Following a five round loss in his first attempt to capture gold, Amir Khan is more than ready to prove himself in the ONE Lightweight Grand Prix.

The 24-year old Evolve MMA trained fighter fought valiantly for all 25 minutes against reigning champion Eduard Folayang but still came up short in a unanimous decision loss.

As disappointing as it was to leave without the title, Khan prefers to look at the entire experience as a lesson learned that will only make him that much better when he goes for gold again.

“I lose but I learned much more than when I win,” Khan said ahead of his next fight at ONE: ‘Call to Greatness’ on February 22nd.

“When you win, you take away something from it but not that much. When you lose, you can see the holes in your game, what you have to work on. Even simple errors like me getting pressed against the cage. I was too complacent. I was too relaxed. I was chilling there too much. I just needed to break away from the clinch and break away to my range.”

Life lesson

For Khan the decision defeat to Eduard Folayang was effectively a five round life lesson,

“So I feel little things like that, I feel like you see all those details when you lose. When you get back to training, you want to improve on those smallest details. You won’t know it’s a hole in your game until you get exposed in a fight.”

Immediately after that fight was finished, Khan went right back to the drawing board with his coaches at Evolve MMA to fix what went wrong including a conditioning concern that ultimately prevented him from being able to pull the trigger that night,

“I was just hesitant. I was worried because we went five rounds and I thought I would gas out if I went all out,” Khan revealed.

“That part of my training, I didn’t have any strength and conditioning, I didn’t have any specific conditioning program for the fight.”

Another opportunity

Khan won’t have to wait long to show off his improvements because he faces Ariel Sexton in the opening round of the ONE Lightweight Grand Prix on Friday night.

The winner of the entire tournament will not only receive a Grand Prix championship belt but that person also gets the opportunity to challenge for the lightweight title against either Eduard Folayang or Shinya Aoki, who face off for the second time at ONE: ‘A New Era’.

In many ways, Khan feels like the Grand Prix is an even bigger opportunity than the title fight because of the attention being paid to the tournament.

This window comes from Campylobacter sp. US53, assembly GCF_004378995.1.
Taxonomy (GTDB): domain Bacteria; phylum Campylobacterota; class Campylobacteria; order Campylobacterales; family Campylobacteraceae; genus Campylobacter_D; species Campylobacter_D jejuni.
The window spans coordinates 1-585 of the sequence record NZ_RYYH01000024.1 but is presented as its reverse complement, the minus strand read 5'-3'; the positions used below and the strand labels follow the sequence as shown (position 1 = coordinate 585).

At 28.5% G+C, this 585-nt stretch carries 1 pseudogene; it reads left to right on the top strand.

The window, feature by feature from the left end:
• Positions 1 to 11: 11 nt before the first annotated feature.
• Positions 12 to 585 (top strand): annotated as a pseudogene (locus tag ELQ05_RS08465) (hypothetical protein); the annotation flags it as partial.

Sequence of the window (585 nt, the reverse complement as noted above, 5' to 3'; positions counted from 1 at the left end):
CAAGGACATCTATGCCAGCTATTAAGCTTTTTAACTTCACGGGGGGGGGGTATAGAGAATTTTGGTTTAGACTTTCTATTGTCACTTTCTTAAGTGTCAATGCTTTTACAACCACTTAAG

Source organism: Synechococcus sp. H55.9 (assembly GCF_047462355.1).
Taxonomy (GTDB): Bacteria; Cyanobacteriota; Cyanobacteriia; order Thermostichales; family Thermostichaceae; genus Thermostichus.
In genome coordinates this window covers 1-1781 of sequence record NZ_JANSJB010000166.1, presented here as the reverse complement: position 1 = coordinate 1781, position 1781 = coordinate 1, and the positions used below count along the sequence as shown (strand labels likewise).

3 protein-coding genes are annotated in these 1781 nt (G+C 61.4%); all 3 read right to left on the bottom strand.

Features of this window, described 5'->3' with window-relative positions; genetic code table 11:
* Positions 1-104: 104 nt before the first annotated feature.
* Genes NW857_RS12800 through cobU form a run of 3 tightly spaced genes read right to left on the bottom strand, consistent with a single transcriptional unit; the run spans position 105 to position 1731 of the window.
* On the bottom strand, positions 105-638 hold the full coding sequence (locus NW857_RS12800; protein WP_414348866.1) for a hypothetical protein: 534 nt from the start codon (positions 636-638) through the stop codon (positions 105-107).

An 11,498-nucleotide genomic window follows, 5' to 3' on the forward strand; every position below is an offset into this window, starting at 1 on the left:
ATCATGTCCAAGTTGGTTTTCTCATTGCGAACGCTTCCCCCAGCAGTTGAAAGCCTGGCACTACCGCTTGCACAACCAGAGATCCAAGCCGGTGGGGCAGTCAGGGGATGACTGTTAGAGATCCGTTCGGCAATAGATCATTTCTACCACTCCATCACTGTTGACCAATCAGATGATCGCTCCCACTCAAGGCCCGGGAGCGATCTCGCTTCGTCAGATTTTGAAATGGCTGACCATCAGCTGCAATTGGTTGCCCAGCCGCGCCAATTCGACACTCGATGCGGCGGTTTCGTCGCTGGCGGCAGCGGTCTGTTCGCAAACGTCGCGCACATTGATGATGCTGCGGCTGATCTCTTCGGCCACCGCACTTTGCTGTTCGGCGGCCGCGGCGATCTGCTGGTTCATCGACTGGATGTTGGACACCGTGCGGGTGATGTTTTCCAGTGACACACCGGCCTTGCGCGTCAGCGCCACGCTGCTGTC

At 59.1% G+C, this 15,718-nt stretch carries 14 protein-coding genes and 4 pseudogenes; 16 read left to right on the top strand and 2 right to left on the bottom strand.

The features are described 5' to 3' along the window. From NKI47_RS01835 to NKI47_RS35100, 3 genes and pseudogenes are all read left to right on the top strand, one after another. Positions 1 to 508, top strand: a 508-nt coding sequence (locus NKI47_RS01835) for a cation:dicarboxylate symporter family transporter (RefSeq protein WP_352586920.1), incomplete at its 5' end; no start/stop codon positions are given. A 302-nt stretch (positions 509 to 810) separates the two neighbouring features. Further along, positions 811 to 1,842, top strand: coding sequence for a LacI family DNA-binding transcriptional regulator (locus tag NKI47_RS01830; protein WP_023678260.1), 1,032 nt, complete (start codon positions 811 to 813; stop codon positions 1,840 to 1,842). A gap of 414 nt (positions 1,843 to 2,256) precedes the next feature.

“If you win the Grand Prix, you fight for the world title belt. There’s a Grand Prix belt, too. So you get to fight for a belt in the finals and then the winner of the finals faces the winner of Eduard (Folayang) and Shinya (Aoki),” Khan says.

“I feel the whole Grand Prix overshadows their fight.”

Big names

It hasn’t escaped anyone’s attention that Eddie Alvarez is on board for the Grand Prix and Khan is excited to be involved in a tournament alongside the former Bellator and UFC champion,

“I think more people are paying attention just because the matchups are so interesting. There are big names. Everyone is on the edge of their seats. They know who is going to face who. I just feel people get to talk about this than the title fight.”

Before he can get too far ahead of himself, Khan first has to go through Sexton in his opening round matchup and he knows that’s not an easy task.

The Renzo Gracie trained lightweight has shown off world class grappling skills on the ground while also proving he can go toe-to-toe with an opponent on the feet if that’s what he has to do to get the job done,

“He’s very talented on the ground, he’s very tricky. His striking is a bit awkward to fight with. He’s lanky. He throws big looping shots. He has a good body lock. His best weapons are his tricks on the ground,” Khan said about Sexton.

Awkward style

Sexton is not known for his striking but he has hurt a few opponents in standing exchanges, including Khan’s current coach Eddie Ng. Khan says he is prepared for the Costa Rican’s awkward style,

“He’s not a kickboxer or a world class striker but he’s awkward and if you’re not ready for that awkward style, you’ll be shocked on that night and he’ll catch you with shots. I would expect a lot of striking exchanges so I have to be really prepared for how he strikes. He doesn’t strike the conventional way. He doesn’t put his hands up, he kind of dips his head, he swings wildly. I’m focusing a lot on those scenarios.”

Khan promises he’s ready for anything and everything that Sexton will throw at him and he plans on countering with more offense than his opponent can handle.

“I’m looking to finish Ariel Sexton,” Khan said.

“I feel you have to finish every fight in the Grand Prix just to make a statement. Right now, I have a good conditioning program and I’m 100% confident in my stamina and my main thing is not to think. Just leave it all out there.”